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Researching the Study Area using Digital Maps

                                                                                                                                      by Karen Anderson

Funds from the Christopher Collier bequest were invested in training members in the use of QGIS, a Geographic Information System. A variety of maps of the area were painstakingly prepared to be used in combination with early editions of OS maps, LiDAR data, geology maps, satellite views, and modern features such as roads, railways and surface water. Combining a map with LiDAR produces a 3D effect, very useful for analysing the landscape. The QGIS plugin Qgis2threejs creates a 3D image that can be rotated to view the landscape from different directions. Tithe maps and their schedules provide detailed information about the area in the mid-19th century - field names, land use, owners and tenants. Adding this data to QGIS involved creating a spreadsheet from the tithe schedule, outlining each field on the digital map and then linking each field to the data. Field names in particular were found to be helpful in locating landmarks mentioned in Saxon land grant charters.


Georeferenced tithe maps on OS base map in QGIS. Tithe maps cover most of the study area. The original maps were drawn to fit on a particular piece of paper, so north isn’t necessarily at the top. Georeferencing involves aligning the tithe maps to the OS grid. Romsey’s tithe map is at the bottom of the stack with the red used to indicate residential buildings in the town just visible at the centre of the image.

Romsey tithe a 2.JPG
Romsey tithe a 2.JPG

Romsey Tithe Map 1845, with permission from Hampshire Record Office HRO 21M65/F7/197/2

Detail of the Romsey tithe map showing the town with modern surface water. Romsey was a compact town when the tithe map was drawn in 1845. The multiple channels of the Test on the floodplain serve four of the town’s mills. The town is on a river terrace, north of the Tadburn stream. An artificial, probably Saxon watercourse, the Fishlake, enters the town from the northeast and divides into two branches, each powering a mill. The late 18th century Andover to Redbridge canal to the east will soon be replaced by a railway. The future course of Romsey’s first railway line cuts across the upper right hand corner of the map.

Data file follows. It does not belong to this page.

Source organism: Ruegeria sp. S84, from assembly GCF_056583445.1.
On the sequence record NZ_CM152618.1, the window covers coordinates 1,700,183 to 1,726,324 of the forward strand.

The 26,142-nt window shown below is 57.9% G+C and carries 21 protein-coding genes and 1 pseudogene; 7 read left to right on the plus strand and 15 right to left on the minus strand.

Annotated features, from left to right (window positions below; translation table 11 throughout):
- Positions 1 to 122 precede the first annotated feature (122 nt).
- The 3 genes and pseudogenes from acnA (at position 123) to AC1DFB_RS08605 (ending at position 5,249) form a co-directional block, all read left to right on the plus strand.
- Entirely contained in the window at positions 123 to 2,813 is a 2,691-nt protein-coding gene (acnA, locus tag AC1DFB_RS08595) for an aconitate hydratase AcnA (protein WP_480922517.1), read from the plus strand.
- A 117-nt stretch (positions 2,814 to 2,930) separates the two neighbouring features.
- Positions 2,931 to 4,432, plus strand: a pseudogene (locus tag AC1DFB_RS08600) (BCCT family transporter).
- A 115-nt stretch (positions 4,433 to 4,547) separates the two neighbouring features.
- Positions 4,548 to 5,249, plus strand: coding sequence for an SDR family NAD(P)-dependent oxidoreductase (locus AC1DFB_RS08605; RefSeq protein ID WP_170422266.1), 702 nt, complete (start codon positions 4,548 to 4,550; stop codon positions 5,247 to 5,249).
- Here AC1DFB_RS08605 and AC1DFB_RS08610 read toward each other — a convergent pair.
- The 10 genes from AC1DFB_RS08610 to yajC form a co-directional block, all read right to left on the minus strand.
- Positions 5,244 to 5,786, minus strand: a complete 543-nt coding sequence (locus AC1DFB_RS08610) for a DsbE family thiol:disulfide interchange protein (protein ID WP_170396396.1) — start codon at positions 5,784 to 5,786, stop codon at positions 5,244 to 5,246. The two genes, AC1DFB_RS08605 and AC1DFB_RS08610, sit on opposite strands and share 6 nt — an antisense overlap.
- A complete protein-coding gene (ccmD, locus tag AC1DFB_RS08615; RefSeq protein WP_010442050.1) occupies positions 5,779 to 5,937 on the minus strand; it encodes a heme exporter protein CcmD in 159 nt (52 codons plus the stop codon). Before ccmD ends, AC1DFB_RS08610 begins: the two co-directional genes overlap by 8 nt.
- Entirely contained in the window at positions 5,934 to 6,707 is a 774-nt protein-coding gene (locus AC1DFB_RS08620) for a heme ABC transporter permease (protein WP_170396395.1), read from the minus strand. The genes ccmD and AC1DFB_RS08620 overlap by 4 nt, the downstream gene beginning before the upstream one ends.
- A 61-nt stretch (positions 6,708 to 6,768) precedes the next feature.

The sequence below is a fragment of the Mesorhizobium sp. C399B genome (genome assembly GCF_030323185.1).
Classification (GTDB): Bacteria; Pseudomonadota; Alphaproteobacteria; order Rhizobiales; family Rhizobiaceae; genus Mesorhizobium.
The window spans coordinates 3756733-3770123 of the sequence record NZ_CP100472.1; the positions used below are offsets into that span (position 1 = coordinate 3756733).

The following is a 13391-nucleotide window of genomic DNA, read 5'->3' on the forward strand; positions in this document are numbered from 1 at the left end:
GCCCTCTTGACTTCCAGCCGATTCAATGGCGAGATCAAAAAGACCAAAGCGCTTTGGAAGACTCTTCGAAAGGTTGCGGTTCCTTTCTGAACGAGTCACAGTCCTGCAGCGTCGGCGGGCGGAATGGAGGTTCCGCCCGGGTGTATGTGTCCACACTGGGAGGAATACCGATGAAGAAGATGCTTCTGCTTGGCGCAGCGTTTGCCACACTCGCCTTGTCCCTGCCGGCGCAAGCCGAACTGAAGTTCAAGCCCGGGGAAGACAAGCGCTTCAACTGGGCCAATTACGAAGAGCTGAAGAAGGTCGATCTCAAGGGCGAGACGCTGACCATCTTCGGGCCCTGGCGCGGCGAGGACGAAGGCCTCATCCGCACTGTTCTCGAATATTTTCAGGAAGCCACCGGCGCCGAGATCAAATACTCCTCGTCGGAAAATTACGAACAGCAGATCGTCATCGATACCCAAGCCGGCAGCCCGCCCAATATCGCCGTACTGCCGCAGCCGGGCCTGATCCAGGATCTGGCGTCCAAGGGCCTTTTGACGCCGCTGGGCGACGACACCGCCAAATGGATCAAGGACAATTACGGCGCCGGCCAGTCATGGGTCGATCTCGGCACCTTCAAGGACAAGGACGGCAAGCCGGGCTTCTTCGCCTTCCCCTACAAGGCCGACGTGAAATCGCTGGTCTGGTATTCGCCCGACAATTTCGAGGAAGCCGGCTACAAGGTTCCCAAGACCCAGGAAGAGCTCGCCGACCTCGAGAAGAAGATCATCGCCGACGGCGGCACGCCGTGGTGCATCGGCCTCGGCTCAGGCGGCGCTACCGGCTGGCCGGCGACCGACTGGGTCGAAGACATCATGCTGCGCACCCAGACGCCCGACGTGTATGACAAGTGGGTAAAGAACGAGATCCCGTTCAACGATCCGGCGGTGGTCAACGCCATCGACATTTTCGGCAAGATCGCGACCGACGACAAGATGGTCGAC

Fieldnames 1 2.jpg

QGIS in action. On the screen is a section of the Romsey tithe map north of Romsey, labelled with the names of the fields. The colours indicate land use. Modern surface water has been added to the map. At the top of the map the Fishlake starts it zigzag course across the floodplain to the river terrace, contained within substantial banks. Greatbridge Road runs alongside it to the west, carried on a gravel causeway - in Old English a greot brycg. This was the Street mentioned in the Romsey charter of c. 972. Fields adjacent to the road retain the name as Street Meadow.

Romsey tithe 3.jpg
Key 3.jpg

Tithe land use on a LiDAR hillshade base map. Two parishes are mapped here. Romsey Infra lies between the Test and the east branch of the Fishlake, encompassing the abbey and much of the town centre. Romsey Extra has land either side of the Test. All the land east of the Test was granted to the nuns of Romsey abbey by King Edgar in a charter dating from c. 972. Much of this land is tithe free (red dots), so the field names and land use were not recorded. It isn’t known when or how Romsey gained the area west of the Test. The relief provided by the LiDAR shows the steep scarp rising from the Test floodplain to a relatively high plateau at the level of the ancient river terraces numbered 6 and 7 by geologists. This level ground was used for arable with woodland on the slopes.